In counter-comments to TRAI, the Internet Freedom Foundation and the Centre for Internet and Society argued against telcos getting more flexibility in enforcing Net Neutrality. “We strongly disagree with industry submissions requesting light-touch regulation and excessive exceptions,” IFF said. “It is apparent that such recommendations are essentially negotiating for the flexibility to discriminate between different classes of internet traffic.”
“The regulator should broadly define what comprises reasonable TMPs, and set out clear guidelines which would determine the reasonableness of any method adopted by the ISPs,” CIS said in its filing, endorsing Stanford law professor Barbara van Schewick’s comments. IFF similarly called for “clear and narrowly defined criteria for exceptions to the net neutrality principle to limit misuse”.
Blocking shouldn’t be done based on any legal order
IFF and CIS both stated that site blocking shouldn’t be done on the basis of just any legal order, but only those from DoT under the law. “[T]he relevant authority must recognize the existing legal framework of blocking in India, which is governed by section 69A and section 79 of the Information Technology (IT) Act, and mandate that only blocking pursuant to orders under these sections would comprise as a reasonable form of TMP,” CIS said. The filing cited the inconsistent blocks in early 2019 of Reddit, Telegram and Indian Kanoon, saying that the DoT was not even in the know about why the latter was blocked.
- Specialized services shouldn’t be an excuse: “Specialised services exception can be a loophole through which normal services/applications can be granted network fastlanes,” IFF argued. CIS agreed that specialised services should be exempted, but said they should be narrowly defined; the service must be, they said, available only upon request; be offered at the same price as General Internet access; unable to be provided over the general Internet at a “best efforts” basis; and does not harm Internet access to the rest of the population.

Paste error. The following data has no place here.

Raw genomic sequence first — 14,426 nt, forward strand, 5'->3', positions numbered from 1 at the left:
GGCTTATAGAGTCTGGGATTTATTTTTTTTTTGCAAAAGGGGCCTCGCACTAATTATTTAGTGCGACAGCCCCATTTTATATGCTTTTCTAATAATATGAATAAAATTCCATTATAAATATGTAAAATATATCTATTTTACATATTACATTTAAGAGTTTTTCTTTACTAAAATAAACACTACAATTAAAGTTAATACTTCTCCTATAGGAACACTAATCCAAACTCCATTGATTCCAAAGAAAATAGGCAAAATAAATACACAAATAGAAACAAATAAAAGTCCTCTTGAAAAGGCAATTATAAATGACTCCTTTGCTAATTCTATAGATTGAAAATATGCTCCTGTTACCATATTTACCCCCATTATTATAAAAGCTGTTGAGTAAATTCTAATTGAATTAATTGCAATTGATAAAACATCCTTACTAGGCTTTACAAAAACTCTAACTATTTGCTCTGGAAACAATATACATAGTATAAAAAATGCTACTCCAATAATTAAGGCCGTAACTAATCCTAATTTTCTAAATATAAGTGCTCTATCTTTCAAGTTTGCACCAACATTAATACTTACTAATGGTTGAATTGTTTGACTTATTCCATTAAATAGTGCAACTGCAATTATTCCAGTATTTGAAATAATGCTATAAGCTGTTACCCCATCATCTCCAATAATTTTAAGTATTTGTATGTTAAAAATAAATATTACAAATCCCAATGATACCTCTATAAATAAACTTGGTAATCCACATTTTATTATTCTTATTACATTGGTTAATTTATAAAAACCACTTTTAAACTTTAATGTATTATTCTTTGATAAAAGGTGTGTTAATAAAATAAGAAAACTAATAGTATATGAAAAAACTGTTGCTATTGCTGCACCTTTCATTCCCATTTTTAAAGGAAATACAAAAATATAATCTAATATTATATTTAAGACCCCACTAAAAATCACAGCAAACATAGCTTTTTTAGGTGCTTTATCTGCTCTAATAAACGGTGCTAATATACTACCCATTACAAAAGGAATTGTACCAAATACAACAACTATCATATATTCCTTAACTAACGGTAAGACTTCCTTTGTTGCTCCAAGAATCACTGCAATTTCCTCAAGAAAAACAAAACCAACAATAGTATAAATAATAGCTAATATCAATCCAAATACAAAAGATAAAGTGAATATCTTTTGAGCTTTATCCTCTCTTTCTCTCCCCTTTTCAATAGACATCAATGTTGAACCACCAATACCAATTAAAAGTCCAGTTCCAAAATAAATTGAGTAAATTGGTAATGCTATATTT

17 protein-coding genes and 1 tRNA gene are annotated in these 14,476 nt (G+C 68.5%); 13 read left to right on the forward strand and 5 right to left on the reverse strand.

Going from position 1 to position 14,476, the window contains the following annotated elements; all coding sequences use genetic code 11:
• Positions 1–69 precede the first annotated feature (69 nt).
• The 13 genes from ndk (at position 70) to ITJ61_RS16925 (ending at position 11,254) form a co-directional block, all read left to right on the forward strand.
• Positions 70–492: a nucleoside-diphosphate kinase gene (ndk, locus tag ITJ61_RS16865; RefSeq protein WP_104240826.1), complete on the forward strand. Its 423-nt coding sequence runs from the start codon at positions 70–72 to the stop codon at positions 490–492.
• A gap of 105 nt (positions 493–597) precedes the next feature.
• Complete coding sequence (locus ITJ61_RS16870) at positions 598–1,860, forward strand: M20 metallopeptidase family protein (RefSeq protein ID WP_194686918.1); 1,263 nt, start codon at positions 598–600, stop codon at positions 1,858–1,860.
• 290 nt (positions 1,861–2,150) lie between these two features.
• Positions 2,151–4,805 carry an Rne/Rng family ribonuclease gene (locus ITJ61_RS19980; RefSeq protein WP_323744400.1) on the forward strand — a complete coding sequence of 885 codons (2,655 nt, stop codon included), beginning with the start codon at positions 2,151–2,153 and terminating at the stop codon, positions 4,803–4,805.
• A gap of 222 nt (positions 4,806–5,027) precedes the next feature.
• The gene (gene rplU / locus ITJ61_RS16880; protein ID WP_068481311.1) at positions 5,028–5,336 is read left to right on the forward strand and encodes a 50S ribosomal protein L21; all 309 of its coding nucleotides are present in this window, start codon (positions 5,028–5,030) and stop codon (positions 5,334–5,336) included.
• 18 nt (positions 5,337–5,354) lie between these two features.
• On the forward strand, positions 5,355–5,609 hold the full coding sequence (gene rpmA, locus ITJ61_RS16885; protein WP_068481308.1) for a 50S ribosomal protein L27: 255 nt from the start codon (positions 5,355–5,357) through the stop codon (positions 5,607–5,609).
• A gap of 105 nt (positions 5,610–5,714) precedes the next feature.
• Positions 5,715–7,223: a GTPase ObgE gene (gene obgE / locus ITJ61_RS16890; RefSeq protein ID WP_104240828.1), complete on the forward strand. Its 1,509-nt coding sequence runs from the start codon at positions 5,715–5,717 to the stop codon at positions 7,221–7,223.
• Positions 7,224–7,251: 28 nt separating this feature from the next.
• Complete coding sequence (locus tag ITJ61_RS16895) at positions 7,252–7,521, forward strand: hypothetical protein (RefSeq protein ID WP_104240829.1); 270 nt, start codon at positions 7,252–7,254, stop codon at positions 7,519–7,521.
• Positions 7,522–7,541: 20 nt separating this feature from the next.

- Deep Packet Inspection violates privacy: Both CIS and IFF said that DPI should not be allowed. “In particular, DPIs can allow for network snooping down to the level of domain names which can reveal very intimate and sensitive details about an individual internet user,” IFF said. CIS pointed out that “usage of DPI may also suffer from issues of ‘mission-creep’, whereby once deployed, the technology can also be used for very different purposes, including pattern matching of intercepted content and storage of raw data or conclusions drawn from the data.”
- Claiming no Net Neutrality violations disingenuous: IFF said that ISPs’ claims that there have been no Net Neutrality violations in their networks after the DoT made them part of licensing frameworks was “disingenuous”. “On the time period between January-May 2019, we received 307 instances of alleged violations by licensed internet access providers. In particular we noted that specific kinds of services namely: streaming, VPNs, pornographic material, cloud storage services like Cloudflare’s DNS server, et al are on the receiving end of discriminatory treatment,” IFF said.
- Multistakeholder body absolutely needed: “IFF strongly urges your Authority to resist submissions by parties like the Asia Internet Coalition, COAI, BIF and Bharti Airtel which represent that there is no need for a multistakeholder body at all,” IFF warned. “This [position] does not account for the fact that both your Authority and the DoT would benefit from additional institutional capacity to overcome existing limitations in monitoring and enforcement,” they added.
- Probing and ‘secret audits’ needed: “We argue that proactive monitoring of Telecom Service Provider (TSP) practices by the regulatory body is essential in enforcing net neutrality. This must be supplemented with mandatory disclosure of traffic management practices applied by TSPs,” CIS said. The Washington, DC-based Center for Democracy & Technology said that “secret audits” should be conducted without notice to ISPs.